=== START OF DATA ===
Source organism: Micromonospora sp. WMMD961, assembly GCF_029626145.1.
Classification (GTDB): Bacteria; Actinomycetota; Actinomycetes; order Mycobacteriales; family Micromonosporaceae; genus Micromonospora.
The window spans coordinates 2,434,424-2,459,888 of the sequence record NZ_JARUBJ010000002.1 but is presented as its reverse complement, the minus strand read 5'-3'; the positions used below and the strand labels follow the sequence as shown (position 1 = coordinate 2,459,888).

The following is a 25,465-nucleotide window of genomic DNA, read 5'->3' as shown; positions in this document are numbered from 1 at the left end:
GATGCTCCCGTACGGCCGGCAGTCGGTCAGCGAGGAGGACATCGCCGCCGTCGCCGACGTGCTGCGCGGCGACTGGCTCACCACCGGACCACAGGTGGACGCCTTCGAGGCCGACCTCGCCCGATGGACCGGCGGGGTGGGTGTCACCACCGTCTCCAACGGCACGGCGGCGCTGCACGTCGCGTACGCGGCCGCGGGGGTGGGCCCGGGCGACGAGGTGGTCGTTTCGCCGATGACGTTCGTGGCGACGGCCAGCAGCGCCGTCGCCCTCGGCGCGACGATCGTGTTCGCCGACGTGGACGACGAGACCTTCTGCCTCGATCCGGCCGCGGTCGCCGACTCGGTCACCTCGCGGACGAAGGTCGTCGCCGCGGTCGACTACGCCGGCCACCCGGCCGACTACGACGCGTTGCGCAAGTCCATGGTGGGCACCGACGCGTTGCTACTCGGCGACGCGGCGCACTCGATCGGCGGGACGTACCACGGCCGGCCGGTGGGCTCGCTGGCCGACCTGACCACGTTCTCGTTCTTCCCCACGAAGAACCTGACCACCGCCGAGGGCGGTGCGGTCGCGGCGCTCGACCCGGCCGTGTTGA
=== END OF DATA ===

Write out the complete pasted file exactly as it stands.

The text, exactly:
Source organism: Micromonospora sp. WMMD961, assembly GCF_029626145.1.
Classification (GTDB): Bacteria; Actinomycetota; Actinomycetes; order Mycobacteriales; family Micromonosporaceae; genus Micromonospora.
The window spans coordinates 2,434,424-2,459,888 of the sequence record NZ_JARUBJ010000002.1 but is presented as its reverse complement, the minus strand read 5'-3'; the positions used below and the strand labels follow the sequence as shown (position 1 = coordinate 2,459,888).

The following is a 25,465-nucleotide window of genomic DNA, read 5'->3' as shown; positions in this document are numbered from 1 at the left end:
GATGCTCCCGTACGGCCGGCAGTCGGTCAGCGAGGAGGACATCGCCGCCGTCGCCGACGTGCTGCGCGGCGACTGGCTCACCACCGGACCACAGGTGGACGCCTTCGAGGCCGACCTCGCCCGATGGACCGGCGGGGTGGGTGTCACCACCGTCTCCAACGGCACGGCGGCGCTGCACGTCGCGTACGCGGCCGCGGGGGTGGGCCCGGGCGACGAGGTGGTCGTTTCGCCGATGACGTTCGTGGCGACGGCCAGCAGCGCCGTCGCCCTCGGCGCGACGATCGTGTTCGCCGACGTGGACGACGAGACCTTCTGCCTCGATCCGGCCGCGGTCGCCGACTCGGTCACCTCGCGGACGAAGGTCGTCGCCGCGGTCGACTACGCCGGCCACCCGGCCGACTACGACGCGTTGCGCAAGTCCATGGTGGGCACCGACGCGTTGCTACTCGGCGACGCGGCGCACTCGATCGGCGGGACGTACCACGGCCGGCCGGTGGGCTCGCTGGCCGACCTGACCACGTTCTCGTTCTTCCCCACGAAGAACCTGACCACCGCCGAGGGCGGTGCGGTCGCGGCGCTCGACCCGGCCGTGTTGA